For immediate release: 04/26/2012 | NR-12-04-02

Atmospheric warming altering ocean salinity and the water cycle

Anne M Stark: 925-784-3926 (cell), LLNL, (925) 422-9799, stark8@llnl.gov



Monitoring of the Southern Ocean using arrays of anchored and drifting instruments reveals freshening of deep waters around Antarctica. Some of the extra melting of ice around the edge of Antarctica is flowing into the sea and getting carried down to the deep ocean by ocean currents.
Photo by Steve Rintoul/CSIRO

A clear change in salinity has been detected in the world's oceans, signaling shifts and acceleration in the global rainfall and evaporation cycle tied directly to climate change.

In a paper published Friday (April 27) in the journal Science, Australian scientists from the Commonwealth Scientific and Industrial Research Organisation (CSIRO) and Lawrence Livermore National Laboratory reported changing patterns of salinity in the global ocean during the past 50 years, marking a clear symptom of climate change.

Lead author Paul Durack said that by looking at observed ocean salinity changes and the relationship between salinity, rainfall and evaporation in climate models, they determined the water cycle has become 4 percent stronger from 1950-2000. This is twice the response projected by current generation global climate models.

"These changes suggest that arid regions have become drier and high rainfall regions have become wetter in response to observed global warming," said Durack, a post-doctoral fellow at Lawrence Livermore National Laboratory.

Scientists monitor salinity changes in the world's oceans to determine where rainfall has increased or decreased. "It provides us with a gauge -- a method of monitoring how large-scale patterns of rainfall and evaporation (the climate variables we care most about) are changing," Durack said.

With a projected temperature rise of 3 degrees Celsius by the end of the century, the researchers estimate a 24 percent acceleration of the water cycle is possible.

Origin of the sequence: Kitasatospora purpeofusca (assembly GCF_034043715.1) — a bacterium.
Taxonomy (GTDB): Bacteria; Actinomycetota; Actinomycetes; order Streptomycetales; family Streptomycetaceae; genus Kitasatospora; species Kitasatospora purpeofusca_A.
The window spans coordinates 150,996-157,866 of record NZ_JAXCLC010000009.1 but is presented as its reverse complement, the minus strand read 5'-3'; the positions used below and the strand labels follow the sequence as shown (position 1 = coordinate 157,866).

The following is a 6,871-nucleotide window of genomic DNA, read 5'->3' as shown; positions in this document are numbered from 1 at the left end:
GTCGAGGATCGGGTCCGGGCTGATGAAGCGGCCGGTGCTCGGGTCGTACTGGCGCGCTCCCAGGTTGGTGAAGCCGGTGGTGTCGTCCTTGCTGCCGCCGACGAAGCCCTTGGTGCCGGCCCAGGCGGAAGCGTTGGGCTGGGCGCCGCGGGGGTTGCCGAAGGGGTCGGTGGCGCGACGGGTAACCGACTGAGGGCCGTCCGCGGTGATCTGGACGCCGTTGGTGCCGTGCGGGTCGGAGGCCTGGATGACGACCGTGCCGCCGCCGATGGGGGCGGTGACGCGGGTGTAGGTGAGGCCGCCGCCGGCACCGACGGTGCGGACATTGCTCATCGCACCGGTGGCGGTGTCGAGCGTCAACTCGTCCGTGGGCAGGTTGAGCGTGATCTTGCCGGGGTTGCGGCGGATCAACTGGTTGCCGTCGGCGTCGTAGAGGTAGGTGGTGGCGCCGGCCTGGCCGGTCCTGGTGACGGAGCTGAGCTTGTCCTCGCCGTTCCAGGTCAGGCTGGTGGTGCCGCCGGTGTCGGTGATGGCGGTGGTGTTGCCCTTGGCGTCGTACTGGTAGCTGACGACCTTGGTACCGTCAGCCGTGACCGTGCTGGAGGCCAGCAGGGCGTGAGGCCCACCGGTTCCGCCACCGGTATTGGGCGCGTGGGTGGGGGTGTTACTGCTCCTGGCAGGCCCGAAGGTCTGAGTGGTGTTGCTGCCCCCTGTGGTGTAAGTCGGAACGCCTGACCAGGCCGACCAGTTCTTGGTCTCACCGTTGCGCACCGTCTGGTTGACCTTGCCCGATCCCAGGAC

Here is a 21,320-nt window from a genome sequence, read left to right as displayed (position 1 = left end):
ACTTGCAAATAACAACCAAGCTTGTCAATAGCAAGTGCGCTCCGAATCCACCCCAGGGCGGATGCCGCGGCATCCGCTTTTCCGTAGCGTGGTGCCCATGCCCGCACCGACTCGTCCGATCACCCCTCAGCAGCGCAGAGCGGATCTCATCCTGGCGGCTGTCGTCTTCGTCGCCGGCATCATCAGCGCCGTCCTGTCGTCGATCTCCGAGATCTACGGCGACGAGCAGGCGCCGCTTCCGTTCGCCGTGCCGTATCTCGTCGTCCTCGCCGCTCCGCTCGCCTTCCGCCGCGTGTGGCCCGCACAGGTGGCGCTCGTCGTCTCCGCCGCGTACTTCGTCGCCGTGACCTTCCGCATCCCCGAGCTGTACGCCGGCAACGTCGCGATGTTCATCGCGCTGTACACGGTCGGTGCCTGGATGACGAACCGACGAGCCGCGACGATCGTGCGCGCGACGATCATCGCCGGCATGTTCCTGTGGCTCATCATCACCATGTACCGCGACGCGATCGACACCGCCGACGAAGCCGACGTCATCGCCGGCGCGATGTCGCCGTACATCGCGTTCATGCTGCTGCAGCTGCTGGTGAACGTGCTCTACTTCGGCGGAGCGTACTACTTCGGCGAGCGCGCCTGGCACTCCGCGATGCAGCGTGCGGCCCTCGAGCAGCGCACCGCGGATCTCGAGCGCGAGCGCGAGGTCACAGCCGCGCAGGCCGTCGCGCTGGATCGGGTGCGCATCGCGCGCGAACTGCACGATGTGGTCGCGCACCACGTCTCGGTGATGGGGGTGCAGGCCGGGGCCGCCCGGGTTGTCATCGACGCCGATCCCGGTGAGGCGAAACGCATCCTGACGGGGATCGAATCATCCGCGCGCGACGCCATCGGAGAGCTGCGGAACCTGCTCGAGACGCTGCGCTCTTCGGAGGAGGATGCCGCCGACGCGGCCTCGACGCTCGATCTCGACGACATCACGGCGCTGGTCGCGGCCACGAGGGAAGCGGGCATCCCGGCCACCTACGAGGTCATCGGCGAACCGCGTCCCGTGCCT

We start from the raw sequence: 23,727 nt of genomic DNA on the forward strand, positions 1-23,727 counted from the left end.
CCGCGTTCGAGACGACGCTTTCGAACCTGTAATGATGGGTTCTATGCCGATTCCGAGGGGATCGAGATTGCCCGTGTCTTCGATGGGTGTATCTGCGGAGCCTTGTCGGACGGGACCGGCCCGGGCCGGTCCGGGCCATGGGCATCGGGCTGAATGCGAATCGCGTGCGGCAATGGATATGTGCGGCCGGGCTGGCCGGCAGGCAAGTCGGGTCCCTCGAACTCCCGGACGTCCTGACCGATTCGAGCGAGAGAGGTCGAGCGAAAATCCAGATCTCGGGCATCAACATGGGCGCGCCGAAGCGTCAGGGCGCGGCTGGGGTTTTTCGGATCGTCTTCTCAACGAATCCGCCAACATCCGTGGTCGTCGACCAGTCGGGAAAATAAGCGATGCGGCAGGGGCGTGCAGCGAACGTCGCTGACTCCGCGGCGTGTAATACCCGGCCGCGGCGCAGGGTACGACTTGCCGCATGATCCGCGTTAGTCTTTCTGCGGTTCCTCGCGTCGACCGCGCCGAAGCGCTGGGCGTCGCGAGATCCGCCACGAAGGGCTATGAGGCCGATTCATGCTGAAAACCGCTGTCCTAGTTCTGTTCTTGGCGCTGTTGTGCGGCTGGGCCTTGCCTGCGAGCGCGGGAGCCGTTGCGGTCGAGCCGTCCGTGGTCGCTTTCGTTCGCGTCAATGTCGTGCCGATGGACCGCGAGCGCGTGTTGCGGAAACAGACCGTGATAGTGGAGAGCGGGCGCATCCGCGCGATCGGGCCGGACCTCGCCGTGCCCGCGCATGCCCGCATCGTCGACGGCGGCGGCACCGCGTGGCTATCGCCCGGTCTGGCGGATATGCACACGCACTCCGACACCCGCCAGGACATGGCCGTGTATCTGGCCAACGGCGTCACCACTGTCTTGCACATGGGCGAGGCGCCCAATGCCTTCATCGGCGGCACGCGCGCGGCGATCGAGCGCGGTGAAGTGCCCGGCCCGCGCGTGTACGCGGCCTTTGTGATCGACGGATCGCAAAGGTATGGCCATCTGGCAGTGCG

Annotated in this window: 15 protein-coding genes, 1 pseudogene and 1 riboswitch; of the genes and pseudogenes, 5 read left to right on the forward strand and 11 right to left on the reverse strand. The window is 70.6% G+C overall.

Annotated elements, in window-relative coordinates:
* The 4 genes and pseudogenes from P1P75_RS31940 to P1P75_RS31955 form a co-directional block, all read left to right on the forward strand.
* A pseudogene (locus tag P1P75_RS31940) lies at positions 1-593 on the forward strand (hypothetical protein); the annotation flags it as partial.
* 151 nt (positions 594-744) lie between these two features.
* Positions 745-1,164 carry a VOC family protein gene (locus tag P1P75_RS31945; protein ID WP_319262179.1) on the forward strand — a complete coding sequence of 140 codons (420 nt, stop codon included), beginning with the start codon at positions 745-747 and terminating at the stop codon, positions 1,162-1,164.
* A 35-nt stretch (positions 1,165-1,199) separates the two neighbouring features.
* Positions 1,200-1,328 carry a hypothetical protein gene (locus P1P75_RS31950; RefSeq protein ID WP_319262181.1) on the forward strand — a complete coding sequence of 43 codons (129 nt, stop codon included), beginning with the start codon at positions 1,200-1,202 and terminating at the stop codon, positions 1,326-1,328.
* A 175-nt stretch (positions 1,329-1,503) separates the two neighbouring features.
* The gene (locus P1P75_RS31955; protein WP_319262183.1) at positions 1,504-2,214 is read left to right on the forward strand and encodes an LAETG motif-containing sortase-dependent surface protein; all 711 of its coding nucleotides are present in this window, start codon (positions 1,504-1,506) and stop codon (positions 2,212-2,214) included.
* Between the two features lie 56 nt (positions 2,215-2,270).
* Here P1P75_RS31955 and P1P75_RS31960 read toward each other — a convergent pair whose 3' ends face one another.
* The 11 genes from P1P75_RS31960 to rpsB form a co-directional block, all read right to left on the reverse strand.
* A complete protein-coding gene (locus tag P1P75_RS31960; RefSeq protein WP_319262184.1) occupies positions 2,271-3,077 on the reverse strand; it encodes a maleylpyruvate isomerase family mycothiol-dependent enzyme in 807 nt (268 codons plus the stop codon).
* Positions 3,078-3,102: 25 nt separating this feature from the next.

Scientists have struggled to determine coherent estimates of water cycle changes from land-based data because surface observations of rainfall and evaporation are sparse. According to the team, global oceans provide a much clearer picture.

"The ocean matters to climate -- it stores 97 percent of the world's water; receives 80 percent of all surface rainfall, and it has absorbed 90 percent of the Earth's energy increase associated with past atmospheric warming," said co-author, Richard Matear of CSIRO's Wealth from Oceans Flagship.

"Warming of the Earth's surface and lower atmosphere is expected to strengthen the water cycle largely driven by the ability of warmer air to hold and redistribute more moisture."

He said the intensification is an enhancement in the patterns of exchange between evaporation and rainfall, and with oceans accounting for 71 percent of the global surface area, the change is clearly represented in ocean surface salinity patterns.

In the study, the scientists combined 50-year observed global surface salinity changes with changes from global climate models and found "robust evidence of an intensified global water cycle at a rate of about 8 percent per degree of surface warming," Durack said.


Surface salinity changes for 1950 to 2000. Red indicates regions becoming saltier, and blue regions becoming fresher. Image by Paul Durack/LLNL.
Durack said the patterns are not uniform, with regional variations agreeing with the 'rich get richer' mechanism, where wet regions get wetter and dry regions drier.

He said a change in freshwater availability in response to climate change poses a more significant risk to human societies and ecosystems than warming alone.

"Changes to the global water cycle and the corresponding redistribution of rainfall will affect food availability, stability, access and utilization," Durack said.

Susan Wijffels, co-chair of the global Argo project and a co-author on the study, said maintenance of the present fleet of around 3,500 profilers is critical to observing continuing changes to salinity in the upper oceans.

The work was funded through the Australian Climate Change Science Program, a joint initiative of the Department of Climate Change and Energy Efficiency, the Bureau of Meteorology and CSIRO. Durack is a graduate of the CSIRO-University of Tasmania Quantitative Marine Science program and he received additional support from CSIRO's Wealth from Oceans Flagship. Work undertaken at Lawrence Livermore National Laboratory is supported by the U.S. Department of Energy under contract DE-AC52-07NA27344.

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